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Tech Executives Testify Before Congress on Russian Ads, Disinformation

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Colin Stretch (L), General Counsel of Facebook, Sean Edgett (C), Acting General Counsel of Twitter, and Richard Salgado (R), Director of Law Enforcement And Information Security of Google, are sworn in prior to testifying during a US Senate Judiciary Subcommittee on Crime and Terrorism hearing on Russian influence on social networks on Capitol Hill in Washington, DC, October 31, 2017. (Photo: Saul Loeb/AFP/Getty Images)

Executives from Facebook, Google and Twitter began testifying before a congressional committee on Tuesday about the extent of Russia’s campaign to disrupt the U.S. presidential election by spreading fake news on their sites. And the problem is worse than previously reported: Facebook now says that 126 million people in the U.S. may have seen posts from Russian-backed agents, Google says over 1,000 Kremlin-linked ads were uploaded to its YouTube service, and Twitter says over 130,000 messages were tweeted. We take a closer look at the impact of Russia’s social media influence in spreading disinformation.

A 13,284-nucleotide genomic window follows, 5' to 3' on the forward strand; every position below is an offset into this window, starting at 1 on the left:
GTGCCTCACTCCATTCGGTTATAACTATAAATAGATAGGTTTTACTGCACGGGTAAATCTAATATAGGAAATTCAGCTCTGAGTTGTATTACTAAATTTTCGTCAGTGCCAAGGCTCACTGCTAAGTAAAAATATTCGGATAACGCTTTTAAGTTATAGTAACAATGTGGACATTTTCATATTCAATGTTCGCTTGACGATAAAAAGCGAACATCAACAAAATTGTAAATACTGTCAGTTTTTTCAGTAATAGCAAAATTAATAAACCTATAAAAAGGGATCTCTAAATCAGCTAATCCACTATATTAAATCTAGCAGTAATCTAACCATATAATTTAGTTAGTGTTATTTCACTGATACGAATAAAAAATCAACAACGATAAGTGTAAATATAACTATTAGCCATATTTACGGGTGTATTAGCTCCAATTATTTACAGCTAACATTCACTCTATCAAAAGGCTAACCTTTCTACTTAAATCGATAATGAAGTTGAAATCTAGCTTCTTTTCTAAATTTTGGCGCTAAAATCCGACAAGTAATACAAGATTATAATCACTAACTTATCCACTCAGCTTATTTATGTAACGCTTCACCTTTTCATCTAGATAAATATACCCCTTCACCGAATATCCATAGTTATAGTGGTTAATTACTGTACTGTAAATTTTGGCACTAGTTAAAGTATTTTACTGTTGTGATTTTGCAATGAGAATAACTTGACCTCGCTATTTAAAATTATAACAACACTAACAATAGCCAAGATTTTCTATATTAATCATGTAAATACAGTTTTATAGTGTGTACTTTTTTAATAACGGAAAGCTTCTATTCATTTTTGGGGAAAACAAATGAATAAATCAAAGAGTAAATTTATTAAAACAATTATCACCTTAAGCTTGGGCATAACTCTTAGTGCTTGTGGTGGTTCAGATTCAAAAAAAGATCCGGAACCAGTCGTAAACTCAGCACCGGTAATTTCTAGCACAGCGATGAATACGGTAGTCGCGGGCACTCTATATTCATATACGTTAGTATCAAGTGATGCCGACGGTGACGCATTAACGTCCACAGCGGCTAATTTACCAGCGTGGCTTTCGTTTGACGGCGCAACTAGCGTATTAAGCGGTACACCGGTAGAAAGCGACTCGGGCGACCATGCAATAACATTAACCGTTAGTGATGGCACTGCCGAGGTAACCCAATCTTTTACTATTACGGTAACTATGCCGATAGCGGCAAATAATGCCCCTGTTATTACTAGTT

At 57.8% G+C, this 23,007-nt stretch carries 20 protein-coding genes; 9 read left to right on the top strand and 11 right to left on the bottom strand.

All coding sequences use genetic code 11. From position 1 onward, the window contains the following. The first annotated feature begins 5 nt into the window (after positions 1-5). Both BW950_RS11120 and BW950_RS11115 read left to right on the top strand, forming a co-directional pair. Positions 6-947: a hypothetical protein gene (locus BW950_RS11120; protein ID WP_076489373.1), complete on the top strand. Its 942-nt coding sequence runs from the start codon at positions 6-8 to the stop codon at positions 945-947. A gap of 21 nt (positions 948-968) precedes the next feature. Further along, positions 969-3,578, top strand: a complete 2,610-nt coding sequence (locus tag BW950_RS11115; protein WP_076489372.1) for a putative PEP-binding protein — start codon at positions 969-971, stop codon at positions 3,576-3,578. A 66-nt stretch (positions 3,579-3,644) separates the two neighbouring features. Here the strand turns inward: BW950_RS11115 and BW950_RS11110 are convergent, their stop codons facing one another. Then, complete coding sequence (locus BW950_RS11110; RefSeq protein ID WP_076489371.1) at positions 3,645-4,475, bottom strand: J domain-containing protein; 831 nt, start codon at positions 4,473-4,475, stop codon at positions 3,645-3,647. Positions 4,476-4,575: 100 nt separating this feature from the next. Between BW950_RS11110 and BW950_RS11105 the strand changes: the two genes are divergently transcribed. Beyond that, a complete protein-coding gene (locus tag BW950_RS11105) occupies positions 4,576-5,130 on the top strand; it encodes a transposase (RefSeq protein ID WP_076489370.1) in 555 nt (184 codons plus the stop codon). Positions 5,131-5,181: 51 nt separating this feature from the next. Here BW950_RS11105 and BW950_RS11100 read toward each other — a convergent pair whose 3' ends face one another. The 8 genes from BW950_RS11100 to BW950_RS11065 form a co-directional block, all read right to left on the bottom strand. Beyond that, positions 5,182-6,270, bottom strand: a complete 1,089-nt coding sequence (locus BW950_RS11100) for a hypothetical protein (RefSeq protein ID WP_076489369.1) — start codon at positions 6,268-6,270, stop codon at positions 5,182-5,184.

Noam Cohen, author, “The Know-It-Alls: The Rise of Silicon Valley as a Political Powerhouse and Social Wrecking Ball”; former New York Times technology correspondent
Laura Sydell, digital culture correspondent, NPR
Nitasha Tiku, senior writer, WIRED


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